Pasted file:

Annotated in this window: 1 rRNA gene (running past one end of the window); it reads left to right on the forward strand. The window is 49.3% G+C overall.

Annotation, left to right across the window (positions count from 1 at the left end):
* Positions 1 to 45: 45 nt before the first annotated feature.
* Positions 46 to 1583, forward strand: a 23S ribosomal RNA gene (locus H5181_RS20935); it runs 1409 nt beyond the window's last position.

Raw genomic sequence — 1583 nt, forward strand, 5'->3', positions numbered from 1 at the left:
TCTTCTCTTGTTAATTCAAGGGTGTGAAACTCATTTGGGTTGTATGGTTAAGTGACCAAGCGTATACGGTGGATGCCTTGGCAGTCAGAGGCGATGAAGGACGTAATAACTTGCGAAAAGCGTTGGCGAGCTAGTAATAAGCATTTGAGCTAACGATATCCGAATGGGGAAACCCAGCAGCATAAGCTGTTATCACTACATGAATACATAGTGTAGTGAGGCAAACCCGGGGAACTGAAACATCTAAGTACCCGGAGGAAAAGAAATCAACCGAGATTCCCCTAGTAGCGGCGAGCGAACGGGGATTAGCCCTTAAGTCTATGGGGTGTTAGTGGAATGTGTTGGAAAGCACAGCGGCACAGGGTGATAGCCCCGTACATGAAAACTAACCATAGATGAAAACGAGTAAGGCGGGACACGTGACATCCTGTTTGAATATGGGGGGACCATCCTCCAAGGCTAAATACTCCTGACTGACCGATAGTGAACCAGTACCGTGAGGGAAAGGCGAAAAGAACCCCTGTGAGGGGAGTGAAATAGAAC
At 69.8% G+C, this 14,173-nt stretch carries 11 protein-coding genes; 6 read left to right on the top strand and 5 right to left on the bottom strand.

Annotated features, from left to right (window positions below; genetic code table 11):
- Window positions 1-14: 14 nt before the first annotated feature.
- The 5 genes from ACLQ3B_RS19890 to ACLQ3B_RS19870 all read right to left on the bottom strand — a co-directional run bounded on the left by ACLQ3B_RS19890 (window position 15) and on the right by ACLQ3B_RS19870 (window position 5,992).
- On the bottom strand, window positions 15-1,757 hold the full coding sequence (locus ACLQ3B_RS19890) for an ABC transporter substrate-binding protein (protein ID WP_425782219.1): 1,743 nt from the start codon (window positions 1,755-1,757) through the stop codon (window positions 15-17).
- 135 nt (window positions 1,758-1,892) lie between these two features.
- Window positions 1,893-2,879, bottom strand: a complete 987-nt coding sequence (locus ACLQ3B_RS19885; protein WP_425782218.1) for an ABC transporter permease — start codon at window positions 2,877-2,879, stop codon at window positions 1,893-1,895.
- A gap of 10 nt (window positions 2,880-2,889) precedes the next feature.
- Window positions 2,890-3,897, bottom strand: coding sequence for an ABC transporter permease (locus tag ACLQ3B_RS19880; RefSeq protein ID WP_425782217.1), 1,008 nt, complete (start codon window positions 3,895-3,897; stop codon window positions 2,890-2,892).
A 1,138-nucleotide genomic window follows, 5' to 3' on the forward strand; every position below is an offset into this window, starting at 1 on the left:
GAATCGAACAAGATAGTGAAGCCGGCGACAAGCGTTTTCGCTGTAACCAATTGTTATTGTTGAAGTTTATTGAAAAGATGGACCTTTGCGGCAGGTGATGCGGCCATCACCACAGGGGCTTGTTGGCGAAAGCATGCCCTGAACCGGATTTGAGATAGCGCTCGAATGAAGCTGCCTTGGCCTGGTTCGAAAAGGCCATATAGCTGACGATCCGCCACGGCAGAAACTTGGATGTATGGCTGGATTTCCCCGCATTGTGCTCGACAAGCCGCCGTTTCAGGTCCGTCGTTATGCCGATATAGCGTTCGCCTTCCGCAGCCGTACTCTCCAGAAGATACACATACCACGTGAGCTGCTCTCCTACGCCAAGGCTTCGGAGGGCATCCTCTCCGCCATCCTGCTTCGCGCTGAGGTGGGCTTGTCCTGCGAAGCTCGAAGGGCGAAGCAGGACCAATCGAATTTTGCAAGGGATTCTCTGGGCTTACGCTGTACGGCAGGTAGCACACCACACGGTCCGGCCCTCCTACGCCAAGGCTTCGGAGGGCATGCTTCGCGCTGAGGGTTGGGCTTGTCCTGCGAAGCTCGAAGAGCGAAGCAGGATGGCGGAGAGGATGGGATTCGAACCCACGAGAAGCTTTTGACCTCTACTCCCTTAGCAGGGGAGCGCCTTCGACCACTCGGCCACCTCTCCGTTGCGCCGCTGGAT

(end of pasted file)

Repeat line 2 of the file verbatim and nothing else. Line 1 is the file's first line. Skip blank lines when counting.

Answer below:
Annotation, left to right across the window (positions count from 1 at the left end):